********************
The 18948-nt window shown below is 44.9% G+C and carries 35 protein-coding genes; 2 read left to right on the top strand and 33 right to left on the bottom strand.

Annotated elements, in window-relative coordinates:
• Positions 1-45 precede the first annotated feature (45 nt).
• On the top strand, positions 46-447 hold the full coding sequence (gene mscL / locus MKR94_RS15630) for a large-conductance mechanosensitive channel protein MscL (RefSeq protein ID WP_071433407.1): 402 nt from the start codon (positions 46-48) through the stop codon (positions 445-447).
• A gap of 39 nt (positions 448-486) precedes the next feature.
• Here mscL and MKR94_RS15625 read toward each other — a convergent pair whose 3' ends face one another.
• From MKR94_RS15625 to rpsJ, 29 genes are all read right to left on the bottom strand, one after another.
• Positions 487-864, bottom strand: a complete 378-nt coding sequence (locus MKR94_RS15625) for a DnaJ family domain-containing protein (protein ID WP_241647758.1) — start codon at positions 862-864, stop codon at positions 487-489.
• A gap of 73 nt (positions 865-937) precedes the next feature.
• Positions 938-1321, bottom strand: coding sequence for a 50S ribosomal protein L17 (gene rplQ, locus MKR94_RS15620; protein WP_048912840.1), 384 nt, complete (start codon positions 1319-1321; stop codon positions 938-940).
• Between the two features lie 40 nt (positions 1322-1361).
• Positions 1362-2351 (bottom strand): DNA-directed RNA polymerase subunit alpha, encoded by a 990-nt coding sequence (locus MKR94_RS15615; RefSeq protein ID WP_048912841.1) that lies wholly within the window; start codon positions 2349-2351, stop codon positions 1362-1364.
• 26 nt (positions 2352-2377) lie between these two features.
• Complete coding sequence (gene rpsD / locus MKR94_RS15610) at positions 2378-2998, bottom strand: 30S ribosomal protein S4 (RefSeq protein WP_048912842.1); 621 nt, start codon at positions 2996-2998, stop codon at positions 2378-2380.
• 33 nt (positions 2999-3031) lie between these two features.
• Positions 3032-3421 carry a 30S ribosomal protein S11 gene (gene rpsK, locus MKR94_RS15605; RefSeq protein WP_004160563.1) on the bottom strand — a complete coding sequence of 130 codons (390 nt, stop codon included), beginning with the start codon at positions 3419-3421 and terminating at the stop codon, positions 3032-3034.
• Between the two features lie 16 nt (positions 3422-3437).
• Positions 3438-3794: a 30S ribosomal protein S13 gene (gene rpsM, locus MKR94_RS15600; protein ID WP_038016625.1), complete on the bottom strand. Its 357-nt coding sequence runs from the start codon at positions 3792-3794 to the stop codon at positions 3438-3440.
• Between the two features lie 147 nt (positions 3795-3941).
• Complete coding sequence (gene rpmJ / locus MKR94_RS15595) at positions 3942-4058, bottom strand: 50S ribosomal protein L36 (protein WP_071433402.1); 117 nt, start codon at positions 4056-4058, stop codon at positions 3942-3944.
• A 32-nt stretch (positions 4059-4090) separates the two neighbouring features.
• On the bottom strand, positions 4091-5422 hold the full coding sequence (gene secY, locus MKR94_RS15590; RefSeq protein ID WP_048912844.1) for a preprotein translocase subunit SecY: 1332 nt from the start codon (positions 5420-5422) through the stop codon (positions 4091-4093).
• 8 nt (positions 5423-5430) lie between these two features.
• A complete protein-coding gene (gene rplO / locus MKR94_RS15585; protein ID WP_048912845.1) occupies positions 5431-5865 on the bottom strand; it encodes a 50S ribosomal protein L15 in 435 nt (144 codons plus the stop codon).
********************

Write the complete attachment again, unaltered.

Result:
The 18948-nt window shown below is 44.9% G+C and carries 35 protein-coding genes; 2 read left to right on the top strand and 33 right to left on the bottom strand.

Annotated elements, in window-relative coordinates:
• Positions 1-45 precede the first annotated feature (45 nt).
• On the top strand, positions 46-447 hold the full coding sequence (gene mscL / locus MKR94_RS15630) for a large-conductance mechanosensitive channel protein MscL (RefSeq protein ID WP_071433407.1): 402 nt from the start codon (positions 46-48) through the stop codon (positions 445-447).
• A gap of 39 nt (positions 448-486) precedes the next feature.
• Here mscL and MKR94_RS15625 read toward each other — a convergent pair whose 3' ends face one another.
• From MKR94_RS15625 to rpsJ, 29 genes are all read right to left on the bottom strand, one after another.
• Positions 487-864, bottom strand: a complete 378-nt coding sequence (locus MKR94_RS15625) for a DnaJ family domain-containing protein (protein ID WP_241647758.1) — start codon at positions 862-864, stop codon at positions 487-489.
• A gap of 73 nt (positions 865-937) precedes the next feature.
• Positions 938-1321, bottom strand: coding sequence for a 50S ribosomal protein L17 (gene rplQ, locus MKR94_RS15620; protein WP_048912840.1), 384 nt, complete (start codon positions 1319-1321; stop codon positions 938-940).
• Between the two features lie 40 nt (positions 1322-1361).
• Positions 1362-2351 (bottom strand): DNA-directed RNA polymerase subunit alpha, encoded by a 990-nt coding sequence (locus MKR94_RS15615; RefSeq protein ID WP_048912841.1) that lies wholly within the window; start codon positions 2349-2351, stop codon positions 1362-1364.
• 26 nt (positions 2352-2377) lie between these two features.
• Complete coding sequence (gene rpsD / locus MKR94_RS15610) at positions 2378-2998, bottom strand: 30S ribosomal protein S4 (RefSeq protein WP_048912842.1); 621 nt, start codon at positions 2996-2998, stop codon at positions 2378-2380.
• 33 nt (positions 2999-3031) lie between these two features.
• Positions 3032-3421 carry a 30S ribosomal protein S11 gene (gene rpsK, locus MKR94_RS15605; RefSeq protein WP_004160563.1) on the bottom strand — a complete coding sequence of 130 codons (390 nt, stop codon included), beginning with the start codon at positions 3419-3421 and terminating at the stop codon, positions 3032-3034.
• Between the two features lie 16 nt (positions 3422-3437).
• Positions 3438-3794: a 30S ribosomal protein S13 gene (gene rpsM, locus MKR94_RS15600; protein ID WP_038016625.1), complete on the bottom strand. Its 357-nt coding sequence runs from the start codon at positions 3792-3794 to the stop codon at positions 3438-3440.
• Between the two features lie 147 nt (positions 3795-3941).
• Complete coding sequence (gene rpmJ / locus MKR94_RS15595) at positions 3942-4058, bottom strand: 50S ribosomal protein L36 (protein WP_071433402.1); 117 nt, start codon at positions 4056-4058, stop codon at positions 3942-3944.
• A 32-nt stretch (positions 4059-4090) separates the two neighbouring features.
• On the bottom strand, positions 4091-5422 hold the full coding sequence (gene secY, locus MKR94_RS15590; RefSeq protein ID WP_048912844.1) for a preprotein translocase subunit SecY: 1332 nt from the start codon (positions 5420-5422) through the stop codon (positions 4091-4093).
• 8 nt (positions 5423-5430) lie between these two features.
• A complete protein-coding gene (gene rplO / locus MKR94_RS15585; protein ID WP_048912845.1) occupies positions 5431-5865 on the bottom strand; it encodes a 50S ribosomal protein L15 in 435 nt (144 codons plus the stop codon).